The first five paragraphs of “The Perverse Thrill of Chaotic Times“, a 3.25 N.Y. Times piece by Teddy Wayne, offer an uncannily accurate capturing of how Type-A specimens have been feeling deep down since Donald Trump‘s election. I fell into it like a guy on a bungee cord. Yes, exactly…we’re in a monster movie, The Beast From 20,000 Fathoms, and while I’m 70% freaked, I’m also 30% jazzed.
But the thing that really turned my head arrived about 14 paragraphs in. After noting that “political journalism — itself under attack by the president — hasn’t been this ardent since Sept. 11,” Wayne reminds that the World Trade Center attacks “ushered in the era of the superhero, with desire for American might to overcome evil projected onto a single figure.”
Illustration for Teddy Wayne’s “The Perverse Thrill of Chaotic Times” by Anthony Freda and Dan Zollinger.
This reminded me of something I said almost exactly 13 years ago about Tony Scott‘s Man on Fire, in my mind the best rightwing superhero whoop-ass movie ever. Denzel Washington‘s Creasy made the bad guys (i.e., Mexican cartel kidnappers) howl and sweat and scream before killing them like a meter maid hands out a parking ticket, water off a duck’s ass.
In my mind (and in Scott’s, I’m thinking) the cartel guys were stand-ins for the terrorist “other.” Everyone understood that, I think, and millions relished the feeling of payback. No mercy, no quarter. No CG superhero movie has ever made me feel this way. I was in the men’s room adjacent to the Zanuck theatre after my first Man on Fire viewing, and guys at the urinals were going “whoa, fucking Denzel…he doesn’t fuck around…Jesus!”
Man on Fire opened on 4.23.04 — two and a half years after 9.11. I don’t think I’ve ever succumbed quite as fully to a film espousing this kind of rightwing, scorched-earth vengeance. No, I don’t feel good about the likelihood that Steve Bannon and the Breitbart guys probably like Man on Fire as much as I do, but I can’t deny that I feel and endorse what it’s putting out. Yes, still.
Plus I love the spazzy cutting and occasional double exposures and the crazy mid-screen subtitles. And the way Scott allowed the relationship between Washington and young Dakota Fanning to build slowly and gradually, and how he delayed the inciting incident (Fanning’s kidnapping) until the 40-minute mark.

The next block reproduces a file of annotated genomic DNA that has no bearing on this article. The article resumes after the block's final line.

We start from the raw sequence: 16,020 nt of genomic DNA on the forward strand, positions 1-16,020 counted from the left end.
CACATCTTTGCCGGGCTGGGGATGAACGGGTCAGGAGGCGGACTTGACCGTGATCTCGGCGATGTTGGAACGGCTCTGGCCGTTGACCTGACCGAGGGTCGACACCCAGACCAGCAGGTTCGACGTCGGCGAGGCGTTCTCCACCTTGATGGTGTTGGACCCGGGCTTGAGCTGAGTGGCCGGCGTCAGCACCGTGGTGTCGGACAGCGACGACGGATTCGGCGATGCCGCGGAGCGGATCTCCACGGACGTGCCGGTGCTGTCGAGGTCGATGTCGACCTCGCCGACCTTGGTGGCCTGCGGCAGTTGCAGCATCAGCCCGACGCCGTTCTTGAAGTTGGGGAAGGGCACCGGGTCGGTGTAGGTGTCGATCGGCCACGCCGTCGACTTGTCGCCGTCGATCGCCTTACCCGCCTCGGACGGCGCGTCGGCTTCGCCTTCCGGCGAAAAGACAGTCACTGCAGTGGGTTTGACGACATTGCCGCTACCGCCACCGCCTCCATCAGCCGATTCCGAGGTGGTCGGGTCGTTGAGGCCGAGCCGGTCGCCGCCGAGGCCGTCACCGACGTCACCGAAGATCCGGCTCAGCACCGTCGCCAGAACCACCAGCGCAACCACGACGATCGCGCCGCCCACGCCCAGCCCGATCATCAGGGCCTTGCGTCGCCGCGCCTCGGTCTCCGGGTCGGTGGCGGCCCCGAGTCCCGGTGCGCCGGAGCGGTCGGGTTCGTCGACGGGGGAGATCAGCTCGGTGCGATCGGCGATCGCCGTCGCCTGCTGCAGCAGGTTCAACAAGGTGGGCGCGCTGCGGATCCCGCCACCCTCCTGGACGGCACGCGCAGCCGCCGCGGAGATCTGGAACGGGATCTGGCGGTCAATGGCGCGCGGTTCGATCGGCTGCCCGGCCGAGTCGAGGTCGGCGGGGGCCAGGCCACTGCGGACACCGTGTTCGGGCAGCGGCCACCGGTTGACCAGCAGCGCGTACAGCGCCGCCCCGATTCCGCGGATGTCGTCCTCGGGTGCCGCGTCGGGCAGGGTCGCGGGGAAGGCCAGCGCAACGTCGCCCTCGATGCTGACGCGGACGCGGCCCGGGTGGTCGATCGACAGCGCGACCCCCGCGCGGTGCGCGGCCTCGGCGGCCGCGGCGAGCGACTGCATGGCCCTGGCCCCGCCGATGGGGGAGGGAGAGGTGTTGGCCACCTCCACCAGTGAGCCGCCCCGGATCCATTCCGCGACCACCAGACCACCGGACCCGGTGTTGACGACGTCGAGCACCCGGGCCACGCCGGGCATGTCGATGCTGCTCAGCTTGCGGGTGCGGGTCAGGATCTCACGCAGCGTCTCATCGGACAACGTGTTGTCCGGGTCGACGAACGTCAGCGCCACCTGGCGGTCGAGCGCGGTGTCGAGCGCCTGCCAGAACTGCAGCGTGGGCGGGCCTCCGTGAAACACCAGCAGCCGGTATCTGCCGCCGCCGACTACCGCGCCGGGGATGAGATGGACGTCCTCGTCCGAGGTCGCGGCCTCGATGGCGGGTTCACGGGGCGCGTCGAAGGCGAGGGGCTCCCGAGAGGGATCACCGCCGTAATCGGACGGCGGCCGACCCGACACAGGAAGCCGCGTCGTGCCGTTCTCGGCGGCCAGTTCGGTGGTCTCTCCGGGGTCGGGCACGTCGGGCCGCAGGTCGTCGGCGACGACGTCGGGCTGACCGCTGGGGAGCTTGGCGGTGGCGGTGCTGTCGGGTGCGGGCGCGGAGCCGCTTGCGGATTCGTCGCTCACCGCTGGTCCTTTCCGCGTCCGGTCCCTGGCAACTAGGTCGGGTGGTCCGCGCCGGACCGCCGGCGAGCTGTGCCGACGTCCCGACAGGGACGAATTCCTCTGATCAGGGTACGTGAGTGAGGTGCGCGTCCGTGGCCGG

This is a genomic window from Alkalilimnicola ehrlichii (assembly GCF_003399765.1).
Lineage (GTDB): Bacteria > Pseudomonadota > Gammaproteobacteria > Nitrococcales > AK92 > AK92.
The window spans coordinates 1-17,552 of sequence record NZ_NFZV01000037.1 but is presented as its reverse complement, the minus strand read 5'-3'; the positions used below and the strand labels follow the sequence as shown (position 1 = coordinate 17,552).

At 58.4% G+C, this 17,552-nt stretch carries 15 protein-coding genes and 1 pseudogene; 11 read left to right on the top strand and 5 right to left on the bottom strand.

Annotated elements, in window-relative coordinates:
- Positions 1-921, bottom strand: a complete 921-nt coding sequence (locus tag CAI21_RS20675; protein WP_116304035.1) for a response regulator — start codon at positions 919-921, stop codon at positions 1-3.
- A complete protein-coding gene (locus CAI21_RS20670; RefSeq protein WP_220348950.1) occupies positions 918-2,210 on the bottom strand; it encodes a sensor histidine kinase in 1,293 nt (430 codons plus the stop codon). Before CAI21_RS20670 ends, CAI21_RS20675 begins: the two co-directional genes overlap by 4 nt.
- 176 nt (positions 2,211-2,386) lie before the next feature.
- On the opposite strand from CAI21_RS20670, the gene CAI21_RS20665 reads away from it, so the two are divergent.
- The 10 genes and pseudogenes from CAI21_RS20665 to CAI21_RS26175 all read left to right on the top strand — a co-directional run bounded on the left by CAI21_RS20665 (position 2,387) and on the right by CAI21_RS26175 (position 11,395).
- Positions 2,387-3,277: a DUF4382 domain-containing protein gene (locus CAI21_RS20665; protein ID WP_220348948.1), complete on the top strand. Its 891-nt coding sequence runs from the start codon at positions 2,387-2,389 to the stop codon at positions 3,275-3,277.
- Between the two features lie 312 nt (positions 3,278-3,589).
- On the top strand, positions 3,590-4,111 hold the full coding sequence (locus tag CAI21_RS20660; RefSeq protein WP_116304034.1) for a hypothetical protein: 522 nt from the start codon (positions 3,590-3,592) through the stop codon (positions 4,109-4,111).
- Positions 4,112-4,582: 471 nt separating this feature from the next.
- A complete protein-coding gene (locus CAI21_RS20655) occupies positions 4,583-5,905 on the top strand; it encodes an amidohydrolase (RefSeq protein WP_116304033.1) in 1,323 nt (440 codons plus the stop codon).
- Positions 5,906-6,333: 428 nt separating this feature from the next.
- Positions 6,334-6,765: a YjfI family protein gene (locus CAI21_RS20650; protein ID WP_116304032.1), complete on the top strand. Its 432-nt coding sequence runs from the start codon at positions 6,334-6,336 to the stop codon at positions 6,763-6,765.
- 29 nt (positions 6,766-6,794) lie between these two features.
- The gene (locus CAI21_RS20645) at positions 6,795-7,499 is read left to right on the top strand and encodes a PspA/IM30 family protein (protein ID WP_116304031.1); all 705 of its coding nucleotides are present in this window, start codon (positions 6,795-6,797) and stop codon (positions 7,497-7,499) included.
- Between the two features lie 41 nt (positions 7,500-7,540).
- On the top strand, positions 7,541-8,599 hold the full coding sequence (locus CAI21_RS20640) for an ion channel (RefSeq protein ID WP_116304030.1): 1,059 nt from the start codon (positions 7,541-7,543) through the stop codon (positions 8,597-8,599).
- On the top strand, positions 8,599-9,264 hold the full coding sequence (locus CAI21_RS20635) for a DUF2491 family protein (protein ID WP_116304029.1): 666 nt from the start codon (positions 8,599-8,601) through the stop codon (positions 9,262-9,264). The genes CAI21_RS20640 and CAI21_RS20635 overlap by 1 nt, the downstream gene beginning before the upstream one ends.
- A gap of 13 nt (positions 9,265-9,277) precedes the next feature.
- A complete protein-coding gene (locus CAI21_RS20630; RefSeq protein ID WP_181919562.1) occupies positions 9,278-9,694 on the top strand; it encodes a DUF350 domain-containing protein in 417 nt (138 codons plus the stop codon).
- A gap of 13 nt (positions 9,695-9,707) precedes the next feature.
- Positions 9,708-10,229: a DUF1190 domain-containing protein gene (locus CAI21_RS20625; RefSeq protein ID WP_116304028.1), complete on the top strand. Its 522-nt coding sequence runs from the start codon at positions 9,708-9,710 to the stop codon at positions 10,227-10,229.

The only bad thing in Man on Fire is the ending. Nobody wanted to see Creasy surrender to the cartel by offering himself as a trade for Fanning.
Here are those riveting five paragraphs from Wayne’s article:
“For all the rational appeal of peace and stability, Americans have a powerful attraction to calamity and disruption. World War II veterans commonly speak of their time in the military, when they felt deeply connected to a meaningful goal, as the best years of their lives. For many baby boomers, the late 1960s, with all its sturm und drang over an unpopular war and antiquated social policies, remains on their personal highlight reels (the free love and drugs may have had something to do with it, too). People who came of age in the pacific ’90s just don’t speak as reverently of seeing Stone Temple Pilots play Lollapalooza as flower children do of watching Hendrix at Woodstock.
“Now, as Donald J. Trump helms arguably the most turbulent presidency since Richard M. Nixon’s, the nation is entering an era of volatility unseen for decades (post-9/11 excepted). And for some people (even the president’s opponents), the climate of crisis inspires a perverse thrill.”
Wells interjection: I was at the Toronto Film Festival when 9.11 happened, and one of my thoughts that day was that I wanted to be down in Manhattan because I regard it as a kind of home (I lived there for nearly six years) and I wanted to experience the horror among friends, and I just wanted to be there — I wanted to smell the aroma of crushed rocks and asbestos clouds and gasoline fumes.
Wayne again: “It has been posited that a number of Trump voters supported him out of an anarchic desire to destroy a system that has not worked for them, or even just to see what would happen with the nuclear codes (or, as an Onion video headline in 2011 astutely put it, ‘Morbid Curiosity Leading Many Voters to Support Palin’). I doubt many liberals have similar inclinations.
“Nevertheless, the atmosphere of Trumpian turmoil makes a lot of people across the political spectrum feel as though they are part of something bigger than themselves.
“’We’ve come to equate drama and crisis with history,’ said Kevin Rozario, an associate professor of American studies at Smith College. ‘We know we’re in the presence of history when things are blowing up. There’s an intensification of emotions when you’re living in historical times, as if it’s more real.'”